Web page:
Portrait of Anne Wodehouse c.1680
Portrait of Anne Wodehouse c.1680
Portrait of Anne Wodehouse c.1680
Portrait of Anne Wodehouse c.1680
Portrait of Anne Wodehouse c.1680
Portrait of Anne Wodehouse c.1680
Portrait of Anne Wodehouse c.1680
Portrait of Anne Wodehouse c.1680
Portrait of Anne Wodehouse c.1680
Portrait of Anne Wodehouse c.1680
Portrait of Anne Wodehouse c.1680

Circle of WILLIAM WISSING (worked 1635-1687)

Portrait of Anne Wodehouse c.1680

1670 to 1680 England

Offered by Titan Fine Art

£9,850 gbp
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Anne Wodehouse (c.1645-1685) was the second wife of Edmund Wodehouse (1639-1727) who was Colonel of the Militia in 1696. The couple lived at Lexham Manor in Norfolk. The Wodehouse family seat was at Kimberley Hall Norfolk (see photo). The Wodehouse family had owned land in Kimberley since the 1370s and in c.1400 John Wodehouse built Wodehouse Tower at the site of the later Kimberley Hall. John's son John Wodehouse Esq. distinguished himself in the Battle of Agincourt and was granted large estates by Henry V as a reward. They were very prominent in Norfolk affairs from the 16th century and in 1611 received a baronetcy. In 1866 the 3rd Lord Wodehouse, the Liberal politician and diarist, was created an earl.

Edmund was the second son of Sir Philip Wodehouse, 3rd Baronet (1608–1681). Anne and Edmund did not have children but Edmund had two sons (Philip, buried at Kimberley in 1703 and John buried at Lexham in 1718) and two daugters (Lucy and Mercy) with his first wife Mercy (d.1673). Anne’s tomb contains the following epitaph: “Here lyeth Anne Wife of Edmund Wodehouse of East-Lexham Esq. the only Child of John Anguish of Great-Mekmi Esq. an obedient Daughter, tenderly loving Wife and Mother, and a discreet Mistress, died 28 July 1685”. Edmund died aged 88 and is buried between his two wives at the family estate of Kimberely Norfolk.

Seated three quarter length in a landscape, the sitter is holding her veil in her right hand; she is wearing an azure mantle and a russet dress and holding a spray of blossom. A stately home is visible in the background beyond a lake and cascade. This painting abounds with ingenious flourishes and demonstrations of the painter's skill. A remarkable care is exercised, for example, in the painting of the sitter's hands, the white lace, and the treatment of the utterly sumptuous drapery.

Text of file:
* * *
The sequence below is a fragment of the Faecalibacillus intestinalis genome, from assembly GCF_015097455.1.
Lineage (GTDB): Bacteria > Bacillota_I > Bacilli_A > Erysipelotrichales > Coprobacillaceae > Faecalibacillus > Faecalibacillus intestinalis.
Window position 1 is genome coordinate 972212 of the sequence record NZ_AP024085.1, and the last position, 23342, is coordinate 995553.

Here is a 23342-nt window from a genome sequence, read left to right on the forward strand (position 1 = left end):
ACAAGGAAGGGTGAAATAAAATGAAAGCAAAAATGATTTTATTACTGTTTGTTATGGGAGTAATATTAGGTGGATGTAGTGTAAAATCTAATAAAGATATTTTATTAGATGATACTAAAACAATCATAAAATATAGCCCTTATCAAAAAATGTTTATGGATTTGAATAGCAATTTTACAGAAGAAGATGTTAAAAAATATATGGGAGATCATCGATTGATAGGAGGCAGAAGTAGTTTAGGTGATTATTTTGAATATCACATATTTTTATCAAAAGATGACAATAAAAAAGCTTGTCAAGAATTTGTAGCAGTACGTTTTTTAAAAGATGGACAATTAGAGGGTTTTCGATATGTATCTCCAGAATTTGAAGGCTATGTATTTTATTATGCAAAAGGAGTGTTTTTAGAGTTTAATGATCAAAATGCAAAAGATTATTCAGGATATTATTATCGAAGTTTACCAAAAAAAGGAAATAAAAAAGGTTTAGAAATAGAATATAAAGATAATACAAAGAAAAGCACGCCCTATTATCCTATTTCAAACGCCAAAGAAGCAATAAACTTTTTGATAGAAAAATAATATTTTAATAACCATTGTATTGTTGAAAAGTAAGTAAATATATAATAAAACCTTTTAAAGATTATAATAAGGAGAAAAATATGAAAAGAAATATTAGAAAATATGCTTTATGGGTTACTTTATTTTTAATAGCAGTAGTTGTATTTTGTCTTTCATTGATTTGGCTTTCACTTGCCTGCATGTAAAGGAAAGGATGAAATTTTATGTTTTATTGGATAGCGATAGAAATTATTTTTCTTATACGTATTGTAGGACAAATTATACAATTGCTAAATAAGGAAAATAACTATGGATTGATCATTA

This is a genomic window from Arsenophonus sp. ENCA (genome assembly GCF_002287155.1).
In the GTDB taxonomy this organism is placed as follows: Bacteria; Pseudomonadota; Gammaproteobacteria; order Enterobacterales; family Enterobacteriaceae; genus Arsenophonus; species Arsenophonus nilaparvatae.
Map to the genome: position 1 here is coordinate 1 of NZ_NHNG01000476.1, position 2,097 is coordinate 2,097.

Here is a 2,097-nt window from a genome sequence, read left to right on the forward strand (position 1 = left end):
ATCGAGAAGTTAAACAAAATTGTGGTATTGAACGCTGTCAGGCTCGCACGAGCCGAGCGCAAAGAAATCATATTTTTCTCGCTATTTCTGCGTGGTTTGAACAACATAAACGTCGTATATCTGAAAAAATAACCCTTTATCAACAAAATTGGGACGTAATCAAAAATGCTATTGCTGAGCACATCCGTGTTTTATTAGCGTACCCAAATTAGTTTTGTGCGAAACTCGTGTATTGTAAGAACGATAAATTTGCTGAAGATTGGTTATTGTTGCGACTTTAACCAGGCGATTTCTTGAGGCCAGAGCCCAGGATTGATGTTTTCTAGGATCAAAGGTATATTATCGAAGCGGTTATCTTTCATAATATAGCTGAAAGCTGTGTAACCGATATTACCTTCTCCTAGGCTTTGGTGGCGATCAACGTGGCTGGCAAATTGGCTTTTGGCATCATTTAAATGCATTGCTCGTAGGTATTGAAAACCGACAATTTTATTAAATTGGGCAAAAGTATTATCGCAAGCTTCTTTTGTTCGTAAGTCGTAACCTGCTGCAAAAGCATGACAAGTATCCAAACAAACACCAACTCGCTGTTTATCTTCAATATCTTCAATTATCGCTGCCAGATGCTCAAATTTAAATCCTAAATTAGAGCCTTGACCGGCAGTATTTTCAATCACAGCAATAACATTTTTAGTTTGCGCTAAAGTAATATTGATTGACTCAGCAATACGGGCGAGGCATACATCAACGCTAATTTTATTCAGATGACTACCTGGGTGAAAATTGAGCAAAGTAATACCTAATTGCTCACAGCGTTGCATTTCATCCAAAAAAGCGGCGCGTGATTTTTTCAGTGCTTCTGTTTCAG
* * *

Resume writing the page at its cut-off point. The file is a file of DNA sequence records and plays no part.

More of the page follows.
The hairstyle was known as the hurluberlu and first appeared c.1671. In the celebrated letters of Madame de Sévigné she accounted “Now just imagine the hair parted peasant fashion to within two inches of the back roll; the hair each side is cut in layers and made into round loose curls which hang about an inch below the ear; it looks very young and pretty - two bouquets of hair on each side... a large curl on top which sometimes falls down the neck.”

Presented in an antique carved and gilt frame.

Willem Wissing was a Dutch artist who came to London in 1676. He studied with Sir Peter Lely and effectively took over his business for the seven years between Lely’s death in 1680 and his own in 1687 and this was a period when he had very important aristrocratic patrons. He excelled at portraiture, having had only one real rival in England, Sir Godfrey Kneller, and was commissioned by the King to paint Mary II. Wissing’s graceful style and his modelling and pose were often replicated and varied, as was the studio practice at the time.
By descent through the Wodehouse family of Kimberley Norfolk to Lady Wodehouse when sold at Christies London 19 February 1954 (Catalogued as Lely: Portrait of a Lady in yellow décolleté dress and blue scarf, Holding a spray of blossom). After the World War, the 4th Earl of Kimberley began disposing of the estate at a record rate. In 1958 he sold historic Kimberley Hall and its 4,250 acres for over £200,000. "All I could think about was getting a new Aston Martin." Then he sold off pictures and a dairy farm near Falmouth, and urban property within it. This was followed by disposal of the 25 lordships of the manor attached to his former family estate in Norfolk, for over £100,000. Then came the sale of a further 26 Domesday manors. "These titles are worth nothing to me," he said. "I might just as well have the money to put into my present home."
Dimensions
External Height 143.00 cm (56.30 inches)
External Width 120.00 cm (47.24 inches)
External Depth 7.00 cm (2.76 inches)
Medium
oil on canvas
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Titan Fine Art
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